The bird is shoved into a corner by several men. A hood is placed over the birds head. The plume is cut leaving about an inch of quill in the flesh. The quill would soon fall out.
Golden State Ostrich Farm in Oakland filed for bankruptcy in early 1915.
“Whole Ostrich for the Price of a Feather”
The press announcement said it was now cheaper to buy the entire ostrich than the amount once paid for the feathers to adorn a hat.
The ostrich farms in northern California had all but failed by 1915. The “industry” had a brief heyday, and in the end, defeat by war and a significant fashion change in hats.
The world’s largest and fully mechanized mail handling facility designed to serve central California and the Pacific ocean area
Postmaster General – Aug 1959
It was announced the facility would be built on a 12-block site in West Oakland bounded by Peralta, 7th and Wood Streets, and the Southern Pacific railroad yards.
The postmaster general officially named the Oakland project “Project Gateway”
City officials were excited that construction will begin in about one year. They expected an Oakland payroll of some 750 workers and the clearing of some 20 acres of sub-standard homes for a significant redevelopment project.
Oakland Mayor Clifford E Rishell noted that the post office project presents some significant problems – chiefly the relocation of some 300 families (about 1000 people) in the project area.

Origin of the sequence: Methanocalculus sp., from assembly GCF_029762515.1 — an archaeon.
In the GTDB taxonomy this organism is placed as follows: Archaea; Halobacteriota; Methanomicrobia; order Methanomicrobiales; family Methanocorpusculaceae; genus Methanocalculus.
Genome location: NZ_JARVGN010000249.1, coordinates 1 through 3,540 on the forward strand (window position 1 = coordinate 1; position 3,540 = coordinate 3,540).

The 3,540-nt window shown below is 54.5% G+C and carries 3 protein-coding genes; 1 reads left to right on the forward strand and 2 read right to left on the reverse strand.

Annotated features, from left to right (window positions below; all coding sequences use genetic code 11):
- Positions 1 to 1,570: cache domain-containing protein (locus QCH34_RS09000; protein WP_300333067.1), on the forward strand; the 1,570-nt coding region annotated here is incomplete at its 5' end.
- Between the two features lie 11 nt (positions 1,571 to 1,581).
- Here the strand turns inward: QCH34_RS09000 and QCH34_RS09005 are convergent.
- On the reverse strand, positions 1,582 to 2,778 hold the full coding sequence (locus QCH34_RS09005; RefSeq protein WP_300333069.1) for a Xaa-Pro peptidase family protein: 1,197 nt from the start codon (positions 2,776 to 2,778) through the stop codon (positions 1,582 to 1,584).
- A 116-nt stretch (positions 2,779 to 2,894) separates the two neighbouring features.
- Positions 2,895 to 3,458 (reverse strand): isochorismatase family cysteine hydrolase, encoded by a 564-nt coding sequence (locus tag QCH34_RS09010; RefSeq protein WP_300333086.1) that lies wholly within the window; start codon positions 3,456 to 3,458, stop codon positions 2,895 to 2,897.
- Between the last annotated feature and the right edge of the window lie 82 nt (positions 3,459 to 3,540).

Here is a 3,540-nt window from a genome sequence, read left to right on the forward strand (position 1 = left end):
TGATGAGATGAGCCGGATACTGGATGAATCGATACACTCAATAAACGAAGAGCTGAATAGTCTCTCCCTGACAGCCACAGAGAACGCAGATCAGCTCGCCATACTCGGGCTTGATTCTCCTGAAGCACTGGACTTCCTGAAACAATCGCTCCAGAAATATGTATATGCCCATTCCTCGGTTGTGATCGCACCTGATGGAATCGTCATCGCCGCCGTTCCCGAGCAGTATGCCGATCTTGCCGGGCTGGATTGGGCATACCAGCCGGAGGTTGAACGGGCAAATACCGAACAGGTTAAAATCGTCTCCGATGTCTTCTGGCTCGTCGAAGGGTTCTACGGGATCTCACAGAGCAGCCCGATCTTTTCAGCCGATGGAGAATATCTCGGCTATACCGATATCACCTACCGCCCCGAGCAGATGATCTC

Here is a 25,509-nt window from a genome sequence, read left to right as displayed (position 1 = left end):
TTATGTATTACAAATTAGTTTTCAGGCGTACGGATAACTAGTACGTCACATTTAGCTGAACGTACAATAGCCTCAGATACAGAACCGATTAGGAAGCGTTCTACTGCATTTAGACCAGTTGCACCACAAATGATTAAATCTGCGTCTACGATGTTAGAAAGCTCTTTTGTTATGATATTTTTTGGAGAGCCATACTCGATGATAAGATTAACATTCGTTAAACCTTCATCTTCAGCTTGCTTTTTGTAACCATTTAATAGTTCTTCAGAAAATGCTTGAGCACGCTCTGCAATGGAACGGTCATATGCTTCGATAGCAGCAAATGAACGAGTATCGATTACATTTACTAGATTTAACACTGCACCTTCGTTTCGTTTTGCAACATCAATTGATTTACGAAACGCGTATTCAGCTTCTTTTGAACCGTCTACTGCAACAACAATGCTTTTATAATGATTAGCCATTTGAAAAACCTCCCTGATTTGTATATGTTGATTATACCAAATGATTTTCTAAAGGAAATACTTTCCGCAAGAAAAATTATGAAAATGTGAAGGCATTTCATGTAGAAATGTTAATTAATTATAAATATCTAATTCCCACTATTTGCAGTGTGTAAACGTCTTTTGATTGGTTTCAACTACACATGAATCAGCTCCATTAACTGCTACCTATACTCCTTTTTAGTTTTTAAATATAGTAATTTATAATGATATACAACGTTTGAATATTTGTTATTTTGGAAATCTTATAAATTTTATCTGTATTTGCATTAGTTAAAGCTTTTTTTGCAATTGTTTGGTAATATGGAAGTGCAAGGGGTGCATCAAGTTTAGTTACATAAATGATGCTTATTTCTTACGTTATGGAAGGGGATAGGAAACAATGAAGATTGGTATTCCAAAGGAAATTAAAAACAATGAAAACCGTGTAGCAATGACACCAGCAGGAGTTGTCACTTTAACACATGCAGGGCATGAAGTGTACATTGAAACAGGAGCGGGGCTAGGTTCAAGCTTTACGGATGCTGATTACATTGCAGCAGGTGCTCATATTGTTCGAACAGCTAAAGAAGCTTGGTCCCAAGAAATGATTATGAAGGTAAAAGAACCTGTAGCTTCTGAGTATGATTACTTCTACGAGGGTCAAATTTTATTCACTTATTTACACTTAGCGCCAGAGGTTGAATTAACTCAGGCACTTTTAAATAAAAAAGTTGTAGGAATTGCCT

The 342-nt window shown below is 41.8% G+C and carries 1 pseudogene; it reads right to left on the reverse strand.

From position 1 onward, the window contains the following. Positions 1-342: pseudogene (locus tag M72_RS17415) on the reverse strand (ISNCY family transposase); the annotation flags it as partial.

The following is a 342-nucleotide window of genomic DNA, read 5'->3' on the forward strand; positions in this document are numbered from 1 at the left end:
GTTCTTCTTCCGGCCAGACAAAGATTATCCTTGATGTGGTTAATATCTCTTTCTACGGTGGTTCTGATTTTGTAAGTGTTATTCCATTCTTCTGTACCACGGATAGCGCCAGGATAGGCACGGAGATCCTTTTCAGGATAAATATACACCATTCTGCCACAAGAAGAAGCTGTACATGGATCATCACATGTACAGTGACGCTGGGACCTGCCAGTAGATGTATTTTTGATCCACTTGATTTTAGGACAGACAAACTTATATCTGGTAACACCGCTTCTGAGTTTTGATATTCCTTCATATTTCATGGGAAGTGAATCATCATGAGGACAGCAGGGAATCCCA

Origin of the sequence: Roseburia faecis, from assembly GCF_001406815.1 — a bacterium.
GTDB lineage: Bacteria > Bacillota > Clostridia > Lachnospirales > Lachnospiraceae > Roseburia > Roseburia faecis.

The Oakland Redevelopment Agency was in charge of the relocation. A survey at the time determined that half of the 300 families had moderate incomes that will permit them to rent or purchase a home in other sections of the city. The other half will probably require public housing.
The job we face isn’t easy, but it isn’t impossible
Arthur Hoff – Oakland Redevelopment Agency
One of West Oakland’s most revered landmarks was lost with the razing of the New Century Recreation Center and the adjoining school property at Atlantic, Pacific, and Peralta Avenues.
Also lost in the project would be a junkyard, few businesses, and McFeely School, which opened in 1949.
In a March 1960 special meeting of city officials and postal officials were told 34 families had already received eviction notices. The families lived in homes already sold the government by Southern Pacific. 21 families had already found new homes.
August 1, 1960, was when they were to begin clearing the site,
A squadron of bulldozers was set to plow into the 12-block place of buildings. All put 12 parcels of the 187 total had been acquired in negotiation. Commendation orders were entered for the holdouts.
The postal officials were perplexed when building wrecker Aldo S. Allen submitted a low bid of $64,000 to clear the 20-acre site for Project Gateway. He was $10,000 lower than the next lowest bid and $50,000 lower than the highest bid.
“I got an idea” Allen a one time midget car racer explained.
Aldo S. Allen – 81st Ave Oakland CA
His idea consisted of $2,000 purchasing a surplus Sherman Tank of World War II vintage, a 73,000- pound dreadnaught powered by a 500 horsepower engine. The tank would be much more powerful, faster, and safer.
He was Right!
Aldo climbed into the tank, which was in front of a row of six houses. He first practiced on a tree.
SNAP! Down went the tree.
Without pausing, he went towards the first house and bore a tunnel through the house. The second story remained intact. Again he aimed for the home, there was a roar, and the second story came down burying the tank for a moment.